The U.S Equal Employment Opportunity Commission has announced a new filing period for the collection of employee demographic data: nonexempt employers will now be able to begin filing EEO-1 Component 1 data with the commission on October 31st and must do so by a December 5th deadline. However, according to a recent overview from SHRM, other changes to the type and manner of data collected by the EEO-1 form have already been made, or may be on the horizon. Here’s what you need to know to prepare your filing, and to prepare for the future.
Which employers are required to submit an EEO-1 form?
Private employers with a total workforce of at least 100 employees are required to annually file data outlining the gender, ethnic, and racial composition of their staff with the EEOC, as are federal government contractors and first-tier subcontractors with at least 50 workers and $50,000 or more in government contracts. Public school systems as well as state and local government agencies are exempt from this data collection.
What is the purpose of this data collection?
The EEOC collects employee demographic data for several reasons. First, the data helps support the commission’s efforts to enforce antidiscrimination laws. The demographic information also drives valuable research on employment patterns. It may also prove useful for employers themselves, who may draw on the data to self-assess and evaluate internal diversity initiatives. Employers may also share the data publicly as a means of practicing transparency and accountability in their DEI efforts.
Changes to the filing process:
As previously noted, the EEOC has elected to change the filing deadline for the EEO-1 form. While in the past the deadline has been in May or June, it is now December 5th. This change was made with the aim of streamlining the reporting process for employers.
It is also important to note that the White House Office of Management and Budget (OMB) has only approved the structure, content, and reporting format of the EEO-1 form for one year, rejecting the EEOC request for a three-year approval. As a result, the requirements and deadlines laid out this year may be subject to change in coming years.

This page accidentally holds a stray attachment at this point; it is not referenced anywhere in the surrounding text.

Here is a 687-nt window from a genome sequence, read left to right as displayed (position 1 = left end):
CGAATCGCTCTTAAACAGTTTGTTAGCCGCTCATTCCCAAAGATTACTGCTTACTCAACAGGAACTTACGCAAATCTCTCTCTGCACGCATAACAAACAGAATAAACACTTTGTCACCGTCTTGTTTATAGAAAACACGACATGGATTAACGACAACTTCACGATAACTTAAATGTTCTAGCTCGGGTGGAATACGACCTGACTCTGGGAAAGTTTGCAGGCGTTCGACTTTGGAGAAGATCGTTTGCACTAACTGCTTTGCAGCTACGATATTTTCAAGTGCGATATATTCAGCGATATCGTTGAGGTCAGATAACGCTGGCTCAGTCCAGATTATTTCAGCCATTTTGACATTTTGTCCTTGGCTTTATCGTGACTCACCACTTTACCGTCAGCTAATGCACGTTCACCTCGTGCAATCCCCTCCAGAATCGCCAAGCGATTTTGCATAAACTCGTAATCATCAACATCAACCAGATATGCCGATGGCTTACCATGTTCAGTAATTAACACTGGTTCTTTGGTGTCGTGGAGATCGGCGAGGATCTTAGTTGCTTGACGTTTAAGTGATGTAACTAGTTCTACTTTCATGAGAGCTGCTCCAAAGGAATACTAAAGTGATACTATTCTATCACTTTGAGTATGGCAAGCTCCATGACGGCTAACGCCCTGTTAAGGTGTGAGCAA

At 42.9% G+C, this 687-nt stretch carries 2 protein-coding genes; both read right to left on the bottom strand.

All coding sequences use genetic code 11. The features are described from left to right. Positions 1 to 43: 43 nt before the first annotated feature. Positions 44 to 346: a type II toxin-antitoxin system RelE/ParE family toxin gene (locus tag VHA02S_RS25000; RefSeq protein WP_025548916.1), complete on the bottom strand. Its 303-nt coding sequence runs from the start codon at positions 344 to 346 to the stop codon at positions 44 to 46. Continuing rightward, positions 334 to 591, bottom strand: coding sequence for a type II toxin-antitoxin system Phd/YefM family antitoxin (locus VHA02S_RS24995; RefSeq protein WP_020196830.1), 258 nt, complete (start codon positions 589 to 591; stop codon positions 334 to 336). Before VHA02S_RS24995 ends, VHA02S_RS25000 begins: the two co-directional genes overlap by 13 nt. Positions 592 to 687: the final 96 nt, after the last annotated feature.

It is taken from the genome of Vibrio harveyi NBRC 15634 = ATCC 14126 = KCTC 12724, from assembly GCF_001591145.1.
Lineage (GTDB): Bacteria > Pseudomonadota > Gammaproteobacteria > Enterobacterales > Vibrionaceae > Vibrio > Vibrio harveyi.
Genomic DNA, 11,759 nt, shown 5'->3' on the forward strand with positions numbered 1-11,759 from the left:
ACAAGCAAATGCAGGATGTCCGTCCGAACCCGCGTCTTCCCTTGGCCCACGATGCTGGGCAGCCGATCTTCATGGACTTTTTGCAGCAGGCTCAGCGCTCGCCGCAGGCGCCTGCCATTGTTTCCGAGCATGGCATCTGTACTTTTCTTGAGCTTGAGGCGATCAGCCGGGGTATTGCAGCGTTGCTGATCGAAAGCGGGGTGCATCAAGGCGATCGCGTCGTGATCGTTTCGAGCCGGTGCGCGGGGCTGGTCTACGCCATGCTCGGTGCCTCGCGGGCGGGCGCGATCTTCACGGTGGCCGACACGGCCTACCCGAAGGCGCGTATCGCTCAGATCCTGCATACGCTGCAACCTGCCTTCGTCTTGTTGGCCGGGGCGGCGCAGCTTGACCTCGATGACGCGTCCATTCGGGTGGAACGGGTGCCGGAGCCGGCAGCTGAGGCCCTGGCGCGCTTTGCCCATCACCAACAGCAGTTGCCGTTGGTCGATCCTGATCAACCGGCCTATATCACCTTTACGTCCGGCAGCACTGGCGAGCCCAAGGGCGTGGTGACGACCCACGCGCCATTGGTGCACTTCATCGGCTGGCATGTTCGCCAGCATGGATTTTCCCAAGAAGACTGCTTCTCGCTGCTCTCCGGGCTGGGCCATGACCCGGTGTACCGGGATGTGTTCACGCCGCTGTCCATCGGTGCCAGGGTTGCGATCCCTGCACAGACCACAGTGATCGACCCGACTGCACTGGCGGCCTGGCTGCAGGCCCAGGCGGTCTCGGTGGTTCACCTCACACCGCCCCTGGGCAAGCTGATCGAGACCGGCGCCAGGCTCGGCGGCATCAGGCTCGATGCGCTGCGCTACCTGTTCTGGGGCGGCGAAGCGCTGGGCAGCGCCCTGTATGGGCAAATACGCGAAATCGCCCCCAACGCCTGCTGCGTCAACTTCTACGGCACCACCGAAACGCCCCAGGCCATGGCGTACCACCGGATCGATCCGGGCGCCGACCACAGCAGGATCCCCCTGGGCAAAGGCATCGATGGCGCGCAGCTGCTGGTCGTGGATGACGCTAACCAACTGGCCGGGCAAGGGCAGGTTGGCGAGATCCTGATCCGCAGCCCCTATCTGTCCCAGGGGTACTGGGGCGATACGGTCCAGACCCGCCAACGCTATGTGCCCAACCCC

Changes to the form content:
There are a few changes and potential future changes to EEO-1 form content of which employers should be advised.
First, Type 6 reports have been eliminated from the EEO-1 form. Previously, these reports were used by a small number of employers to provide summary data for facilities of less than 50 employees. Since these reports are no longer in use, employers will now have to provide detailed demographic data for facilities of all sizes.
The collection of pay data via EEO-1 reporting remains suspended after it was halted in 2019 for being unduly burdensome for employers. While this year’s EEO-1 form will not require employers to provide pay data, it is possible that the EEOC will resume this requirement in some capacity in the future.
Additionally, while the racial categories on the EEO-1 form remain white, Black or African American, Native Hawaiian or other Pacific Islander, Asian, American Indian or Alaska Native, or two or more races, with Hispanic or Latino offered as ethnic categories, these designations may be subject to change in coming years. Elements of the decision produced by the Supreme Court in its recent affirmative action case may prompt a revision of these racial categories in the future. However, the categories will remain as they are for the purposes of this year’s data collection.
Other helpful resources:
For more complete information regarding the updated requirements and deadlines for EEO-1 filing, additional EEOC resources are provided below:
Should you have any additional questions about EEO-1 compliance, a Harger Howe Account Manager would be happy to help you. To learn more about Harger Howe Advertising and the services we provide, please contact our President Mike Walsh at firstname.lastname@example.org.